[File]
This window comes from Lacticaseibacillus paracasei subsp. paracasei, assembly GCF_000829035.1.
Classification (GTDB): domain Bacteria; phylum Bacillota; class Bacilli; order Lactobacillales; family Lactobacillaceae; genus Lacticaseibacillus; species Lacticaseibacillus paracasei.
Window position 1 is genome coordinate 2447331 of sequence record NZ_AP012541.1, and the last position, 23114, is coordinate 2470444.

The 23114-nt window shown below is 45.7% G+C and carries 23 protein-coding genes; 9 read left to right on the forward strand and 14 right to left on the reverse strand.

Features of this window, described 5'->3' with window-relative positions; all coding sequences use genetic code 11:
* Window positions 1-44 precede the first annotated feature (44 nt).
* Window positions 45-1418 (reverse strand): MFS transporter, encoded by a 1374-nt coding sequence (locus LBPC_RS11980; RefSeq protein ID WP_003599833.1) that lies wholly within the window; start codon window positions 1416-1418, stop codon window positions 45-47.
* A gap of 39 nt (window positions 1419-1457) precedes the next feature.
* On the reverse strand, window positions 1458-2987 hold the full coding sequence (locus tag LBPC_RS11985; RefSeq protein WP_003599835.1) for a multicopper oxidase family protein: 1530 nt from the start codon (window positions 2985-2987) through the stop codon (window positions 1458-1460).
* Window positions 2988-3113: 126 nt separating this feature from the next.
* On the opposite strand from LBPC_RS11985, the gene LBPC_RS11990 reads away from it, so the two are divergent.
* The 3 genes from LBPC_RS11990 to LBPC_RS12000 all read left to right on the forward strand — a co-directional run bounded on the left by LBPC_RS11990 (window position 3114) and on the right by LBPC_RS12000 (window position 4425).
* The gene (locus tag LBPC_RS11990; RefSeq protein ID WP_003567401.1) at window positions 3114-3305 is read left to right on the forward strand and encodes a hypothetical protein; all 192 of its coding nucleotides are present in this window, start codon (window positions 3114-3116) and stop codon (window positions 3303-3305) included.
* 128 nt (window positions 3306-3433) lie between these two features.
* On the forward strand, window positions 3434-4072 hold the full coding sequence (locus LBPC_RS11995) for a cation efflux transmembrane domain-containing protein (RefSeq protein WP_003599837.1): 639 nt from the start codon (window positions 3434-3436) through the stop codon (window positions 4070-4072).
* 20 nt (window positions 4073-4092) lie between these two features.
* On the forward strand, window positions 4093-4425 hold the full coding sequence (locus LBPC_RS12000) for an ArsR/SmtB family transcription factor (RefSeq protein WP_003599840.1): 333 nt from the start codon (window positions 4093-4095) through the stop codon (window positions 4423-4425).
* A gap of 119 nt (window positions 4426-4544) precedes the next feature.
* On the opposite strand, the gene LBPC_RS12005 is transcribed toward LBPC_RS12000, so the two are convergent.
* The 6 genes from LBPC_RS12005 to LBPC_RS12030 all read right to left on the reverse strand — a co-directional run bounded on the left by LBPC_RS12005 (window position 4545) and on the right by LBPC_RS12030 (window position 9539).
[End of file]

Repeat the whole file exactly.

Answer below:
This window comes from Lacticaseibacillus paracasei subsp. paracasei, assembly GCF_000829035.1.
Classification (GTDB): domain Bacteria; phylum Bacillota; class Bacilli; order Lactobacillales; family Lactobacillaceae; genus Lacticaseibacillus; species Lacticaseibacillus paracasei.
Window position 1 is genome coordinate 2447331 of sequence record NZ_AP012541.1, and the last position, 23114, is coordinate 2470444.

The 23114-nt window shown below is 45.7% G+C and carries 23 protein-coding genes; 9 read left to right on the forward strand and 14 right to left on the reverse strand.

Features of this window, described 5'->3' with window-relative positions; all coding sequences use genetic code 11:
* Window positions 1-44 precede the first annotated feature (44 nt).
* Window positions 45-1418 (reverse strand): MFS transporter, encoded by a 1374-nt coding sequence (locus LBPC_RS11980; RefSeq protein ID WP_003599833.1) that lies wholly within the window; start codon window positions 1416-1418, stop codon window positions 45-47.
* A gap of 39 nt (window positions 1419-1457) precedes the next feature.
* On the reverse strand, window positions 1458-2987 hold the full coding sequence (locus tag LBPC_RS11985; RefSeq protein WP_003599835.1) for a multicopper oxidase family protein: 1530 nt from the start codon (window positions 2985-2987) through the stop codon (window positions 1458-1460).
* Window positions 2988-3113: 126 nt separating this feature from the next.
* On the opposite strand from LBPC_RS11985, the gene LBPC_RS11990 reads away from it, so the two are divergent.
* The 3 genes from LBPC_RS11990 to LBPC_RS12000 all read left to right on the forward strand — a co-directional run bounded on the left by LBPC_RS11990 (window position 3114) and on the right by LBPC_RS12000 (window position 4425).
* The gene (locus tag LBPC_RS11990; RefSeq protein ID WP_003567401.1) at window positions 3114-3305 is read left to right on the forward strand and encodes a hypothetical protein; all 192 of its coding nucleotides are present in this window, start codon (window positions 3114-3116) and stop codon (window positions 3303-3305) included.
* 128 nt (window positions 3306-3433) lie between these two features.
* On the forward strand, window positions 3434-4072 hold the full coding sequence (locus LBPC_RS11995) for a cation efflux transmembrane domain-containing protein (RefSeq protein WP_003599837.1): 639 nt from the start codon (window positions 3434-3436) through the stop codon (window positions 4070-4072).
* 20 nt (window positions 4073-4092) lie between these two features.
* On the forward strand, window positions 4093-4425 hold the full coding sequence (locus LBPC_RS12000) for an ArsR/SmtB family transcription factor (RefSeq protein WP_003599840.1): 333 nt from the start codon (window positions 4093-4095) through the stop codon (window positions 4423-4425).
* A gap of 119 nt (window positions 4426-4544) precedes the next feature.
* On the opposite strand, the gene LBPC_RS12005 is transcribed toward LBPC_RS12000, so the two are convergent.
* The 6 genes from LBPC_RS12005 to LBPC_RS12030 all read right to left on the reverse strand — a co-directional run bounded on the left by LBPC_RS12005 (window position 4545) and on the right by LBPC_RS12030 (window position 9539).